Open doors to challenging academics
Challenging classes can help many students -- not just the "gifted" -- excel, writes Vincent Dotoli on Fordham's Flypaper. He heads Harlem Academy, a private, nonprofit K-8 school that turns achievers into high achievers.
"Our students enter with median baseline scores in the 74th percentile, a level that would generally miss the mark for gifted admissions," he writes. "By eighth grade, their median scores reach the 90th percentile, achievement that opens a door to top secondary schools and ultimately to college. Among the students in our four most recent classes, 98 percent went on to four-year colleges, including Carnegie Mellon, Howard, NYU, Princeton, Tufts, Wesleyan, and Yale."
Dotoli has advice for Mayor Eric Adams, who plans to expand the G&T program in New York City. The mayor plans to add more seats in kindergarten, add a third-grade entry point and shift from sole reliance on an IQ test for admission.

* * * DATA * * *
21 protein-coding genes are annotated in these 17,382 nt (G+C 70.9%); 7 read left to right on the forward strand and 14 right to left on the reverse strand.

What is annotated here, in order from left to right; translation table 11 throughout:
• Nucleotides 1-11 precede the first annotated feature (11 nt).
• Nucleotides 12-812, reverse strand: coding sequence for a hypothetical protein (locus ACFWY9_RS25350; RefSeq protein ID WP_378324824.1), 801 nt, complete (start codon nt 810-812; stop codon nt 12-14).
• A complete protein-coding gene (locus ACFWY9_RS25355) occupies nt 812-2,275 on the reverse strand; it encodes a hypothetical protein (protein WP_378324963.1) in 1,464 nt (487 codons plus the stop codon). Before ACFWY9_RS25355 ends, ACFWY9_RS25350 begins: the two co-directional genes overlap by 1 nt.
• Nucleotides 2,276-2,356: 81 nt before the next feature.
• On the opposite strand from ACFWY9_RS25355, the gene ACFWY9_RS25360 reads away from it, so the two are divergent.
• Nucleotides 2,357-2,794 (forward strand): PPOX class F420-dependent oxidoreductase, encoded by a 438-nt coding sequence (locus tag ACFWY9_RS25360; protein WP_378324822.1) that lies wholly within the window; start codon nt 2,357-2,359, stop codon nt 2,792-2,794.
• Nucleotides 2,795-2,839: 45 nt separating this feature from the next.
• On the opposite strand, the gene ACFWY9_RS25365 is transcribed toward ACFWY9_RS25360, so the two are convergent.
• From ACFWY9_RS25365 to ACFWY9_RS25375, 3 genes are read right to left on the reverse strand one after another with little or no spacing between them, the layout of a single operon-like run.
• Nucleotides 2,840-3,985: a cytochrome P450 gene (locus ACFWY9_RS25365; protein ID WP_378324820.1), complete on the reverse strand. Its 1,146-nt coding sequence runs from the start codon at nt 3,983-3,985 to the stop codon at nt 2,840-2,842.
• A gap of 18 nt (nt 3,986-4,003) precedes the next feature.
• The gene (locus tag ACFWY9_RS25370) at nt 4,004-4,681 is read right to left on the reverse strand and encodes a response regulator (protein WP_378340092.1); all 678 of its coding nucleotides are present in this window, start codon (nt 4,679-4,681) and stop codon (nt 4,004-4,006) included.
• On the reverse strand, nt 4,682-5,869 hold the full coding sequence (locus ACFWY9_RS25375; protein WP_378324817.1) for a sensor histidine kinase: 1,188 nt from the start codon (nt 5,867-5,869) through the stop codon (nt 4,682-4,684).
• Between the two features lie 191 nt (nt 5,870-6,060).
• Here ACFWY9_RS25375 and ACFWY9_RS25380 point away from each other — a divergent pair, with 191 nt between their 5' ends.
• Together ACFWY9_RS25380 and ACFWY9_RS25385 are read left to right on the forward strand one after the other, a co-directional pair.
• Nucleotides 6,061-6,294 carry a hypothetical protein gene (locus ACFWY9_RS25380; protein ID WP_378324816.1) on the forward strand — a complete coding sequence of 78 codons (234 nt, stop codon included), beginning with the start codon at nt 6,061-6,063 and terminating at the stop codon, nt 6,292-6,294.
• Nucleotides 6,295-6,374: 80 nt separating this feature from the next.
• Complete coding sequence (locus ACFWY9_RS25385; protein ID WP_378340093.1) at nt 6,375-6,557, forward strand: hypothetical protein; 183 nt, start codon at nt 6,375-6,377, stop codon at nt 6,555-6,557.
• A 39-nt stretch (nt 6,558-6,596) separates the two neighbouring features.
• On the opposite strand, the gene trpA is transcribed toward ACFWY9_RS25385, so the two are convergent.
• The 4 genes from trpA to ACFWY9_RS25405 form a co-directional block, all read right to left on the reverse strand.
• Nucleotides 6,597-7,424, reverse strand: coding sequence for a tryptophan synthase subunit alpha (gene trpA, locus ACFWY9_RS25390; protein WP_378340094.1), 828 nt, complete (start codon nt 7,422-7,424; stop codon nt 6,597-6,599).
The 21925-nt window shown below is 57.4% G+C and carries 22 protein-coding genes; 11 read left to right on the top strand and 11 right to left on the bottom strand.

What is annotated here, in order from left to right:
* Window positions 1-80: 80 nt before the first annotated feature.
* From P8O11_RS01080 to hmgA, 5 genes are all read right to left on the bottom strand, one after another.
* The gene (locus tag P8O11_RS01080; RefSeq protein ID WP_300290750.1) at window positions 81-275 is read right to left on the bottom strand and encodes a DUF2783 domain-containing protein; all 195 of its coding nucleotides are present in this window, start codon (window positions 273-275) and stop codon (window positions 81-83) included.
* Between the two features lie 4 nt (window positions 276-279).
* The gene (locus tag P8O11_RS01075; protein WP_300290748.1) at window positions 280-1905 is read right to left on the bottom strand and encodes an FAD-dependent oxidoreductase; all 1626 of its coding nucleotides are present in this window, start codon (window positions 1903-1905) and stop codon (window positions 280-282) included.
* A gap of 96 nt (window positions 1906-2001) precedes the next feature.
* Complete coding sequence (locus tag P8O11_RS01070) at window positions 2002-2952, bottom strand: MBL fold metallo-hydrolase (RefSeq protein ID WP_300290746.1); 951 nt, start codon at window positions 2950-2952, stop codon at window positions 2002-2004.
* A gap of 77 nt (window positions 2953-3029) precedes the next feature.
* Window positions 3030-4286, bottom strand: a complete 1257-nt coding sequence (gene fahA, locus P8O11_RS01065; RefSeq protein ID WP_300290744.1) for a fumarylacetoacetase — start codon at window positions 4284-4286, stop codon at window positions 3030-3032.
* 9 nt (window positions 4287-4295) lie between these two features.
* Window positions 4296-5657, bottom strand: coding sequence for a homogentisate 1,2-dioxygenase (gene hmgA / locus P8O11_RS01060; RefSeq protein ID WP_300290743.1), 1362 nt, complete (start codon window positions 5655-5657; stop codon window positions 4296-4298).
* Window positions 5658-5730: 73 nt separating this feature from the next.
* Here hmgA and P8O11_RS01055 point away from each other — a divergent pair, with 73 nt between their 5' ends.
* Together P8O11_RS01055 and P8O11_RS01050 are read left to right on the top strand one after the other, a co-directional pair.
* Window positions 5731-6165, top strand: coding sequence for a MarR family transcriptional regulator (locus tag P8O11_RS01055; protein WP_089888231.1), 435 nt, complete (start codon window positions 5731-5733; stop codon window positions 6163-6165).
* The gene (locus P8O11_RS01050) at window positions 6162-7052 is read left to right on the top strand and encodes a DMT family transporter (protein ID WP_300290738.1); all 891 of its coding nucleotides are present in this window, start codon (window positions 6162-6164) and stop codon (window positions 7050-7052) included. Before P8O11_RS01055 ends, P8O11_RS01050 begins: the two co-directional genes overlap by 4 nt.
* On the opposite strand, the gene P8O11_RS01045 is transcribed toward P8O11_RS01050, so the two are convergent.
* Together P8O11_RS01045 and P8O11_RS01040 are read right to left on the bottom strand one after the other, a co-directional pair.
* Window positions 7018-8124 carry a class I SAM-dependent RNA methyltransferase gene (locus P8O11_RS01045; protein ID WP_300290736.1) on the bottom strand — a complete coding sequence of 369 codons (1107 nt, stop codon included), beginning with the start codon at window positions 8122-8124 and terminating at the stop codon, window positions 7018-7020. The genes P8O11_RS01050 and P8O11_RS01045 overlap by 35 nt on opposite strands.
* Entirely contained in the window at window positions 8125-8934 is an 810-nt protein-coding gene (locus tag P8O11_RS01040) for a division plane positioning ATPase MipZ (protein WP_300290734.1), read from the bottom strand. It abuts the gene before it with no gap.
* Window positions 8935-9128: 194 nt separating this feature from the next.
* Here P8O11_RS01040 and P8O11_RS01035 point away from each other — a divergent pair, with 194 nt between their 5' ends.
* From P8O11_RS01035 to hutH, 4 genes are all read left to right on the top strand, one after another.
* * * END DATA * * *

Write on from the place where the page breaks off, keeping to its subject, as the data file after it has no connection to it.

He suggests using a variety of tools for identifying students who could benefit from challenging classes. IQ tests may be skewed, but so are teacher recommendations and grades, writes Dotoli. "Standardized tests can identify potential a teacher might miss," especially if students are compared to their socioeconomic peers.
As Fordham's Michael Petrilli writes, educational equity requires excellence. Children from low-income families need "excellent instruction, excellent curricula, excellent teachers, excellent tutoring, excellent enrichment" to achieve their full academic potential.